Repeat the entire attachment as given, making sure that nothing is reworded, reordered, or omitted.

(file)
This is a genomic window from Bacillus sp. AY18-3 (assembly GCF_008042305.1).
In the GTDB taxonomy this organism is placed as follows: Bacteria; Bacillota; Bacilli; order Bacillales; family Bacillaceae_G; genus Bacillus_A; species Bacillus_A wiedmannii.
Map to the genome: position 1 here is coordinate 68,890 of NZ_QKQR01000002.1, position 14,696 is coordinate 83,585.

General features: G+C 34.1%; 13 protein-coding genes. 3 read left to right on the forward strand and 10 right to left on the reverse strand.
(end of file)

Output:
This is a genomic window from Bacillus sp. AY18-3 (assembly GCF_008042305.1).
In the GTDB taxonomy this organism is placed as follows: Bacteria; Bacillota; Bacilli; order Bacillales; family Bacillaceae_G; genus Bacillus_A; species Bacillus_A wiedmannii.
Map to the genome: position 1 here is coordinate 68,890 of NZ_QKQR01000002.1, position 14,696 is coordinate 83,585.

General features: G+C 34.1%; 13 protein-coding genes. 3 read left to right on the forward strand and 10 right to left on the reverse strand.